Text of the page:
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Andrée Nault

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Andrée Nault
Andrée Nault
  • Andrée Nault
  • Andrée Nault
  • Andrée Nault
  • Andrée Nault

Areas of research and expertise

  • Conservation, restoration, population dynamics;
  • Preparation or conservation plans and their implementation;
  • Control of threatened plants located in road construction projects;
  • Vulnerable and threatened plants, wild leek, American ginseng, green dragon, broad beech fern and false hop sedge.

Formation

Ph. D. Biology, 1991
University of Kyoto (Japan)

About my work

I’m a researcher at the Montréal Biodôme, a biologist specializing in protecting and restoring threatened and vulnerable plants of southern Quebec. I do a lot of my work in the field, in close collaboration with regional nature protection organizations.

SEM'AILjr project

One of my favourite projects is SEM’AILjr, a wild leek restoration program for elementary students. Every two years, we work with five schools. We start out by introducing the students to the concept of biodiversity and teaching them why it is threatened.

Then we invite them to join us in a top-secret mission to save wild leek, a vulnerable species in Quebec. We explain to them what wild leek is and what conditions it needs to survive. A month after that, we head out into the woods with the class to plant seeds on a site near the community.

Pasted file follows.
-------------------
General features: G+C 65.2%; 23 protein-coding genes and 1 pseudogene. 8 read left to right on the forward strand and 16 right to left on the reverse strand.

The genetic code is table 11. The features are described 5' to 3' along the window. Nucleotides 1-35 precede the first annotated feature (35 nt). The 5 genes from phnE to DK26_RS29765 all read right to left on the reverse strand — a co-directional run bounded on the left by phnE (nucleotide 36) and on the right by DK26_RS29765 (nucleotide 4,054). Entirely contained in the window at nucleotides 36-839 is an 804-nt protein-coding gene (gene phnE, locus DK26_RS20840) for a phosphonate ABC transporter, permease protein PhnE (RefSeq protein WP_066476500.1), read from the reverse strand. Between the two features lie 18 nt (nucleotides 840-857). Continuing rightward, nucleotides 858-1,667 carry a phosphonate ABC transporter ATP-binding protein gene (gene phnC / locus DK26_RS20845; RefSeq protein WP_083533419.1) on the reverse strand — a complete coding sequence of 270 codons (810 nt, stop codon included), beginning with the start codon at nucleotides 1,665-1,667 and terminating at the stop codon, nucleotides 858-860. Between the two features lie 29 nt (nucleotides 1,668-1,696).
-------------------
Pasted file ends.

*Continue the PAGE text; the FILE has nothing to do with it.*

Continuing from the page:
Each student plants about 100 seeds, for a total of 2,500 to 3,000 seeds per class. The following year, we return to the site with the students, to count the seedlings. This type of project is a way of giving back to both the public and nature. Humans are huge users of the natural environment. Thanks to SEM’AIL junior, these young people can take very concrete action to protect biodiversity close to home. 

Why I love research

The sites where I work are so beautiful. I feel lucky to be able to conduct research there. Thanks to my scientific knowledge and my understanding of the natural environment, I can do something concrete about threatened species. That’s very gratifying. It’s also really important to me to transfer my knowledge to local organizations. Conservation efforts can’t succeed without community input.

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